Abdel Lateef Boughaith, Kuwait
From BBCArabic.com:I agree with Allawi's decision to attack Falluja. In fact, he should have done this much earlier, when the kidnappings started in Iraq.
Jaafar Al Jabri, Iraq
From BBCArabic.com:Launching such a bloody offensive during the holy month of Ramadan will cause more anger among an already outraged population. This will turn more Iraqis against the government and the occupation forces.
Maged Abou Hashem, Egypt
The Americans and Iraqis had little choice but to clear out Falluja as the alternative would be to allow it to remain a safe haven for the terrorists, who intend to thwart any attempt to establish democracy in Iraq. The callousness of the anti-war lobby in demanding that US and British troops be pulled out of Iraq is astonishing. That would result the Iraqi people being denied their only opportunity of a free and peaceful future which they richly deserve. The anti-war lobby would have us condemn them to live at the mercy of an assortment of ex- Baathists and Islamist extremists
Paul, Aberdeen UK
The US and Iraqi troops go absolutely out of their way to avoid harming Iraqi civilians while insurgents specifically target them and who ends up being the bad guy? Members of charity organizations get kidnapped and are killed or threatened and still I read of the poor insurgents and how they should be pitied and praised. I have no sympathy for them. No legitimate resistance targets its own children or charity workers.
John Wells, Toledo, OH, USA
I am appalled at comments on here that claim Falluja is a "necessary evil". Are they the same people that claim there will be a bloodbath if the troops were to pull out now? Many thousands of Iraqi's, killed by what I believe is an illegal occupying army, if that isn't a bloodbath then I'd like to know what is. Wake up people and look at what is being done in our name.
The attack on Falluja is going to lead wanton killings of thousands of innocent men, women and children. Falluja may be won but it will further tarnish the image of the allied forces.
M Luqman, Lahore, Pakistan
I feel sorry for our troops abroad who are doing what they enlisted for. They should be getting all of the support they deserve to help them through the perils that are ahead of them. But all they seem to get in the news and from family is negative and whinging comments. I feel it is right to stand by those who are fighting for the freedom of democracy and try to visualize what it would be like if our defenders did nothing. What is the point of having an army if it is not used? I think that the servicemen who have given their lives should receive respect from the nation and from their families, but all they seem to get is calls for them to come home, which not only will demoralise and disrespect the brave soldiers on the battle field but above all tarnishes the memory of those that have given their lives for us.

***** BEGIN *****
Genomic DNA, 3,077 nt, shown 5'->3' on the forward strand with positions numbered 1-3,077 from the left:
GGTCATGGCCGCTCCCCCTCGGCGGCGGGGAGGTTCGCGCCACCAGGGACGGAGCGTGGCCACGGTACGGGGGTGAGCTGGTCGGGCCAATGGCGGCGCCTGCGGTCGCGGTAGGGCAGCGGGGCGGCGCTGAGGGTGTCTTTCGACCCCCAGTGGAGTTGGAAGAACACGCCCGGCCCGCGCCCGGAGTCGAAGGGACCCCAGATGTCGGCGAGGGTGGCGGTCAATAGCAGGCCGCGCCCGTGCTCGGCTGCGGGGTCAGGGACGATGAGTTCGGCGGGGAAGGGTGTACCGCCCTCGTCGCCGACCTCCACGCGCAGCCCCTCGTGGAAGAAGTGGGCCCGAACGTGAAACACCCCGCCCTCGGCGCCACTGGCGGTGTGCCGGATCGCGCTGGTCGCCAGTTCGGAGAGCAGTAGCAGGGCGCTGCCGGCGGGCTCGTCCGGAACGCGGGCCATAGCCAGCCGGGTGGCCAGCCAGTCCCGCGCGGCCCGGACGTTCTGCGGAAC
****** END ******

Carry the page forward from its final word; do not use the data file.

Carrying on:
H Thompson, Formby, England
Two quotes from George Orwell spring to mind: "If you want a picture of the future, imagine a boot stamping on a human face - forever" and "War is Peace". The world has become Orwell's nightmare.
Mark, Wigan, UK
From BBCArabic.com:I am originally from Falluja. I support the government in its use of force to rid us from the terrorist gangs that have been wrecking havoc in my city and causing pain to my people. I say to Arabs outside Iraq: Please save us your comments because you don't know the crimes that have been committed by these gangs under the guise of religion and resistance.
Ahlam Jamil, Iraq
Ahlam Jamil has a good point. The resistance are a bunch of thugs. Lets have a fair election in Iraq, train the new Iraqi Army, and bring our troops home.
Don Mockaitis, San Angelo, USA
From BBCArabic.com: The war on Iraq was illegitimate in the first place and therefore all subsequent actions are also illegitimate. The whole world, and not just Iraq, is a loser from this destruction.
Sami Al Agouz, Cairo
From BBCArabic.com: I am surprised at those who describe terror as resistance. Where was this resistance during Saddam's reign? Wasn't there any injustice then? Did he not kill thousands in cold blood?
From BBCArabic.com: Some are shedding tears for Falluja and for the terrorists and murderers, but no-one seems to have spared a thought for the bereaved families who have lost loved ones because of the car bombs etc, manufactured by those criminals who call themselves part of the resistance. Allawi's decision is a sound one and should have been taken and implemented long before now. Iraq does not need criminals to defend it.
Wisam, Basra, Iraq
From BBCArabic.com: Since when has the hospital in Falluja been a strategic place, so much so that it became the first area to be taken over by the Americans?
Younis, originally from Falluja, Iraq